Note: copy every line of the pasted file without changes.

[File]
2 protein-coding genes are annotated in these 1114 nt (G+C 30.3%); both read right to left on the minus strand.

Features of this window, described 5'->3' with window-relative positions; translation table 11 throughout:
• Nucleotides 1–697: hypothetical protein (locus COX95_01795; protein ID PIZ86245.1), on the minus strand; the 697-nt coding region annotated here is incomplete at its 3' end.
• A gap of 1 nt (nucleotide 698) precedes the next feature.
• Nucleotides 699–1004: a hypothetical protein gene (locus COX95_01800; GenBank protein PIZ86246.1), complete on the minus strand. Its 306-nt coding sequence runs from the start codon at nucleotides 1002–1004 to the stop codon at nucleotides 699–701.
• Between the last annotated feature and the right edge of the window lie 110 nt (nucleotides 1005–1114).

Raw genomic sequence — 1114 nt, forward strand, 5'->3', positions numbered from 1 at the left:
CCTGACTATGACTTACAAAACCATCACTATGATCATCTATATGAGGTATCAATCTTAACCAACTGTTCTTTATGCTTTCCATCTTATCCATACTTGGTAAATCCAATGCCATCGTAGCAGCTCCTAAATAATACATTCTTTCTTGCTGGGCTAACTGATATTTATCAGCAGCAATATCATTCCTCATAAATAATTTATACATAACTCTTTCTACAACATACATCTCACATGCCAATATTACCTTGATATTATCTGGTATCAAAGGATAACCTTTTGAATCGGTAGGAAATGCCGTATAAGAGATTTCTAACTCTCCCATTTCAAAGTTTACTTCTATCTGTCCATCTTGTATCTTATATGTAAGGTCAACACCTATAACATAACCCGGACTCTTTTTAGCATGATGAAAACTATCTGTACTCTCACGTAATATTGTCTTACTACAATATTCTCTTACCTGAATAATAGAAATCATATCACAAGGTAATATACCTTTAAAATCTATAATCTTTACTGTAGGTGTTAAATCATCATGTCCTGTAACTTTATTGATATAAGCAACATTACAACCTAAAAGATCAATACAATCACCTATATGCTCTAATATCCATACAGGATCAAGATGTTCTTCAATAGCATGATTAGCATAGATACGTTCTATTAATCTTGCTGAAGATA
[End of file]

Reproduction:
2 protein-coding genes are annotated in these 1114 nt (G+C 30.3%); both read right to left on the minus strand.

Features of this window, described 5'->3' with window-relative positions; translation table 11 throughout:
• Nucleotides 1–697: hypothetical protein (locus COX95_01795; protein ID PIZ86245.1), on the minus strand; the 697-nt coding region annotated here is incomplete at its 3' end.
• A gap of 1 nt (nucleotide 698) precedes the next feature.
• Nucleotides 699–1004: a hypothetical protein gene (locus COX95_01800; GenBank protein PIZ86246.1), complete on the minus strand. Its 306-nt coding sequence runs from the start codon at nucleotides 1002–1004 to the stop codon at nucleotides 699–701.
• Between the last annotated feature and the right edge of the window lie 110 nt (nucleotides 1005–1114).

Raw genomic sequence — 1114 nt, forward strand, 5'->3', positions numbered from 1 at the left:
CCTGACTATGACTTACAAAACCATCACTATGATCATCTATATGAGGTATCAATCTTAACCAACTGTTCTTTATGCTTTCCATCTTATCCATACTTGGTAAATCCAATGCCATCGTAGCAGCTCCTAAATAATACATTCTTTCTTGCTGGGCTAACTGATATTTATCAGCAGCAATATCATTCCTCATAAATAATTTATACATAACTCTTTCTACAACATACATCTCACATGCCAATATTACCTTGATATTATCTGGTATCAAAGGATAACCTTTTGAATCGGTAGGAAATGCCGTATAAGAGATTTCTAACTCTCCCATTTCAAAGTTTACTTCTATCTGTCCATCTTGTATCTTATATGTAAGGTCAACACCTATAACATAACCCGGACTCTTTTTAGCATGATGAAAACTATCTGTACTCTCACGTAATATTGTCTTACTACAATATTCTCTTACCTGAATAATAGAAATCATATCACAAGGTAATATACCTTTAAAATCTATAATCTTTACTGTAGGTGTTAAATCATCATGTCCTGTAACTTTATTGATATAAGCAACATTACAACCTAAAAGATCAATACAATCACCTATATGCTCTAATATCCATACAGGATCAAGATGTTCTTCAATAGCATGATTAGCATAGATACGTTCTATTAATCTTGCTGAAGATA